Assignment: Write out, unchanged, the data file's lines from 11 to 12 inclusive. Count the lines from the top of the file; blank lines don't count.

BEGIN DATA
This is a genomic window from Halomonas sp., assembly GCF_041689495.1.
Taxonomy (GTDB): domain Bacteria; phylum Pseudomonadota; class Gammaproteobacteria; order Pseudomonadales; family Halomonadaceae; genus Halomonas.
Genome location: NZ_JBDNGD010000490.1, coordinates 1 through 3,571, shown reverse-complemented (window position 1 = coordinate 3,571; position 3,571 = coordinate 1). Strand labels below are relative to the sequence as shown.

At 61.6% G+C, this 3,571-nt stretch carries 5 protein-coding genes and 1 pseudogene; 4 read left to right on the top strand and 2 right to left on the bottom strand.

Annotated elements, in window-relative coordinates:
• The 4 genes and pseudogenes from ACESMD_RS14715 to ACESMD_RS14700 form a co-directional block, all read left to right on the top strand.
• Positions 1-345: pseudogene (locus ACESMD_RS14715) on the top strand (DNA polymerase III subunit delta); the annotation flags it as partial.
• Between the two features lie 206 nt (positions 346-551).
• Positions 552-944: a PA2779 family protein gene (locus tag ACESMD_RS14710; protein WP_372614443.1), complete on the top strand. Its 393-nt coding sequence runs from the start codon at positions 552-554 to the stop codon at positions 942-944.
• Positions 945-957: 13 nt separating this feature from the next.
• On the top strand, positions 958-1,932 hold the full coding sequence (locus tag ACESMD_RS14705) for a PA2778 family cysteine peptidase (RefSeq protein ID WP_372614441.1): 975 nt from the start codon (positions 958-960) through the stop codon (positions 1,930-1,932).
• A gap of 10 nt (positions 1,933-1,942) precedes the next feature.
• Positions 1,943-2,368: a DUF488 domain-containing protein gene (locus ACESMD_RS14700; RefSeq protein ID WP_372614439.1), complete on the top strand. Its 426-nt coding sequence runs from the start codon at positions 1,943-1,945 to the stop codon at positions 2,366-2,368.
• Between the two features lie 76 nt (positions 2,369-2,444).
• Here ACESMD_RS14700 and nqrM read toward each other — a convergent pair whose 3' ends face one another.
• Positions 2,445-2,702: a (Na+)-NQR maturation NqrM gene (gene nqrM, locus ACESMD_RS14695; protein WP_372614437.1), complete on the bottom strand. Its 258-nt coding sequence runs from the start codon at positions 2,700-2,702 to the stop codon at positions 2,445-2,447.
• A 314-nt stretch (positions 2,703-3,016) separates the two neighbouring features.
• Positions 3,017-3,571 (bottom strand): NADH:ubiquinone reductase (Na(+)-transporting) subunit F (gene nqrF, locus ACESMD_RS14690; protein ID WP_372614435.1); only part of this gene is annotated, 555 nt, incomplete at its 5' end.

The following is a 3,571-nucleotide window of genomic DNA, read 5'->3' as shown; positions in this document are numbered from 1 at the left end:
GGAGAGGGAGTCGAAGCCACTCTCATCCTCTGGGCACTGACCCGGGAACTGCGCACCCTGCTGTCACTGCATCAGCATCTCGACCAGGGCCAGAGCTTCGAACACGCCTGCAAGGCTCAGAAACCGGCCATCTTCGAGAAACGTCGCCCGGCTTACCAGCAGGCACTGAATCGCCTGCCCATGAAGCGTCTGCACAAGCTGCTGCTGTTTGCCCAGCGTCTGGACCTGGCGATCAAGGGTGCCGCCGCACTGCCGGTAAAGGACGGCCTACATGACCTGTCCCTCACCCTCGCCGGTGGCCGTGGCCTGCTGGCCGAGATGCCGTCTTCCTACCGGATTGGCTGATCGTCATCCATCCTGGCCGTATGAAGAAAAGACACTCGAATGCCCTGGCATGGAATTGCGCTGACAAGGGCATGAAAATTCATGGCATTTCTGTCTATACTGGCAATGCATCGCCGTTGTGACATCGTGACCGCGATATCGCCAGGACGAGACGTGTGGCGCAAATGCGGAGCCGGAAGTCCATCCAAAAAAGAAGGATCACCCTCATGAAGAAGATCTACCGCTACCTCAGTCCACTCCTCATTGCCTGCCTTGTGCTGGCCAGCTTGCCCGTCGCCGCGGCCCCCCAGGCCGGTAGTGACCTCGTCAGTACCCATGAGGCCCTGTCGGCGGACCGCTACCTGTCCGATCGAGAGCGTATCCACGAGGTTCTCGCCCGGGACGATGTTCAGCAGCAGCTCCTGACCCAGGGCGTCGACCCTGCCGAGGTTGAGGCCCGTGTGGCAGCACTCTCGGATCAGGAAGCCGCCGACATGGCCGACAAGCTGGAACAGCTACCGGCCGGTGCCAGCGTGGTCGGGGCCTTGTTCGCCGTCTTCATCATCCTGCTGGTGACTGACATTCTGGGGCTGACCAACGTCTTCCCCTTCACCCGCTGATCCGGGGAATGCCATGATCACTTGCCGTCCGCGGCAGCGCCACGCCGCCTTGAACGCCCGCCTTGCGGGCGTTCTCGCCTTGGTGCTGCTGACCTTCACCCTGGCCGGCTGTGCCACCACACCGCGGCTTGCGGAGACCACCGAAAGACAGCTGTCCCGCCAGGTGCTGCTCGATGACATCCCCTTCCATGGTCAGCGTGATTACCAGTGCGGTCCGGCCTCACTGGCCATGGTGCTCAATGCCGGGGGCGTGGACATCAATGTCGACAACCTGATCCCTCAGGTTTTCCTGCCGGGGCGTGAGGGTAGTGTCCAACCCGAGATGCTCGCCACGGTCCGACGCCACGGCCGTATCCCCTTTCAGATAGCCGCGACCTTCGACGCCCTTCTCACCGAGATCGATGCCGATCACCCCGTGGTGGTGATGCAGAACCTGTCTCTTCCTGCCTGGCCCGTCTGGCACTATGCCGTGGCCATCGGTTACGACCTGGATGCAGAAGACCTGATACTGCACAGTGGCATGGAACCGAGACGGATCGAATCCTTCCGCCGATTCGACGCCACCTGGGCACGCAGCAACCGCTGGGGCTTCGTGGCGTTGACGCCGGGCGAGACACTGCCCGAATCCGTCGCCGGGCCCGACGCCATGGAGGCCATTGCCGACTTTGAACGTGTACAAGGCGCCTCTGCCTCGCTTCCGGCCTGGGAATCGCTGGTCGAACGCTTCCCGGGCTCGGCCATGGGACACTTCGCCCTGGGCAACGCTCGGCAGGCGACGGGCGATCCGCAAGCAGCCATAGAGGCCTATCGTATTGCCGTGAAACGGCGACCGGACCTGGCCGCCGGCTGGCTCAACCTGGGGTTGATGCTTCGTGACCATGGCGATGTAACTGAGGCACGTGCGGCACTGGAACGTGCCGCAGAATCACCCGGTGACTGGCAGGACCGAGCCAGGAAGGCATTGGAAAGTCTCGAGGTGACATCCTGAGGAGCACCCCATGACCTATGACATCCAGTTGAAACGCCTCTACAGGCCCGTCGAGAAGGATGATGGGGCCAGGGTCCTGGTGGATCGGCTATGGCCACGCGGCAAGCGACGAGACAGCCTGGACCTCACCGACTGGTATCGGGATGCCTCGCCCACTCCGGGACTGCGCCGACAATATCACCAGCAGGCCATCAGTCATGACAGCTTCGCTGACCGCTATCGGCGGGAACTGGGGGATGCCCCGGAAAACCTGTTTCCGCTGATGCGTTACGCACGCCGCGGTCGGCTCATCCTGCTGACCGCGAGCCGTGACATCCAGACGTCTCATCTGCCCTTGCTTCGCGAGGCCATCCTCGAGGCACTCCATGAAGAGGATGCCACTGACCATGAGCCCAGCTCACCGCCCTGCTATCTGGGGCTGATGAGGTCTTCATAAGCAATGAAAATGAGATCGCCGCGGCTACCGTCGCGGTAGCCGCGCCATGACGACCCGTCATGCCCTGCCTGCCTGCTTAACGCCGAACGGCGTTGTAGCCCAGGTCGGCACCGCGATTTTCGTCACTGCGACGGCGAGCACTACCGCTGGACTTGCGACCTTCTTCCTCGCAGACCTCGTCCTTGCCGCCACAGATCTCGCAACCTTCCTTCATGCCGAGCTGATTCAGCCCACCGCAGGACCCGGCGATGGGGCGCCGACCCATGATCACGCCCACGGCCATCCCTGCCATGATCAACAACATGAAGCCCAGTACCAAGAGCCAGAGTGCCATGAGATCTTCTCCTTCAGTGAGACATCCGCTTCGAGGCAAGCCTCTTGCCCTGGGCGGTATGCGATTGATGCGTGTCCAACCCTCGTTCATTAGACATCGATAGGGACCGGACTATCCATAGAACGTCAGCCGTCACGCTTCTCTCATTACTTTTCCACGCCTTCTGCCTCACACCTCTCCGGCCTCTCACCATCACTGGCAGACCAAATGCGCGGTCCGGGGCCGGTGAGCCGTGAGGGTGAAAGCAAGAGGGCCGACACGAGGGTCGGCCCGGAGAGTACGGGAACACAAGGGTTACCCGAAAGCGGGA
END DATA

• On the top strand, positions 958-1,932 hold the full coding sequence (locus tag ACESMD_RS14705) for a PA2778 family cysteine peptidase (RefSeq protein ID WP_372614441.1): 975 nt from the start codon (positions 958-960) through the stop codon (positions 1,930-1,932).
• A gap of 10 nt (positions 1,933-1,942) precedes the next feature.